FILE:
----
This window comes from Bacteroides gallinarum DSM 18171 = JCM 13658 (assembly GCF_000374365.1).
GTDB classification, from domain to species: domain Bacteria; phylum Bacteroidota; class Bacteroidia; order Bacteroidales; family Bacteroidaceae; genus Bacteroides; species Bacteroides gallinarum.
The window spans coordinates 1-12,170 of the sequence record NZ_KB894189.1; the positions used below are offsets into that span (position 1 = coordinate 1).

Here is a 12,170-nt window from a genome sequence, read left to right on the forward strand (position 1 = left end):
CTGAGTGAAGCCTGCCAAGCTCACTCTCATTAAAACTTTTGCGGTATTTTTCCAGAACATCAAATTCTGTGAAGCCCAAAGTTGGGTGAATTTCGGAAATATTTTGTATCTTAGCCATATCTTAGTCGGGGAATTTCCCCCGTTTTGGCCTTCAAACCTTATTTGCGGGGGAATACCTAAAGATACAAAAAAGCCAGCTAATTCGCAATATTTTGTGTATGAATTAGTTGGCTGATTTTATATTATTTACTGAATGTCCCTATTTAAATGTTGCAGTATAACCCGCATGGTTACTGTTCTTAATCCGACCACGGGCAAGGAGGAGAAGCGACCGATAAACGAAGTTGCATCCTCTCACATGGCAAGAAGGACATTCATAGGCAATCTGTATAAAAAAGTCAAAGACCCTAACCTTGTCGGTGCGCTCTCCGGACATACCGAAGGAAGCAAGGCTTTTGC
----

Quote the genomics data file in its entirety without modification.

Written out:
This window comes from Bacteroides gallinarum DSM 18171 = JCM 13658 (assembly GCF_000374365.1).
GTDB classification, from domain to species: domain Bacteria; phylum Bacteroidota; class Bacteroidia; order Bacteroidales; family Bacteroidaceae; genus Bacteroides; species Bacteroides gallinarum.
The window spans coordinates 1-12,170 of the sequence record NZ_KB894189.1; the positions used below are offsets into that span (position 1 = coordinate 1).

Here is a 12,170-nt window from a genome sequence, read left to right on the forward strand (position 1 = left end):
CTGAGTGAAGCCTGCCAAGCTCACTCTCATTAAAACTTTTGCGGTATTTTTCCAGAACATCAAATTCTGTGAAGCCCAAAGTTGGGTGAATTTCGGAAATATTTTGTATCTTAGCCATATCTTAGTCGGGGAATTTCCCCCGTTTTGGCCTTCAAACCTTATTTGCGGGGGAATACCTAAAGATACAAAAAAGCCAGCTAATTCGCAATATTTTGTGTATGAATTAGTTGGCTGATTTTATATTATTTACTGAATGTCCCTATTTAAATGTTGCAGTATAACCCGCATGGTTACTGTTCTTAATCCGACCACGGGCAAGGAGGAGAAGCGACCGATAAACGAAGTTGCATCCTCTCACATGGCAAGAAGGACATTCATAGGCAATCTGTATAAAAAAGTCAAAGACCCTAACCTTGTCGGTGCGCTCTCCGGACATACCGAAGGAAGCAAGGCTTTTGC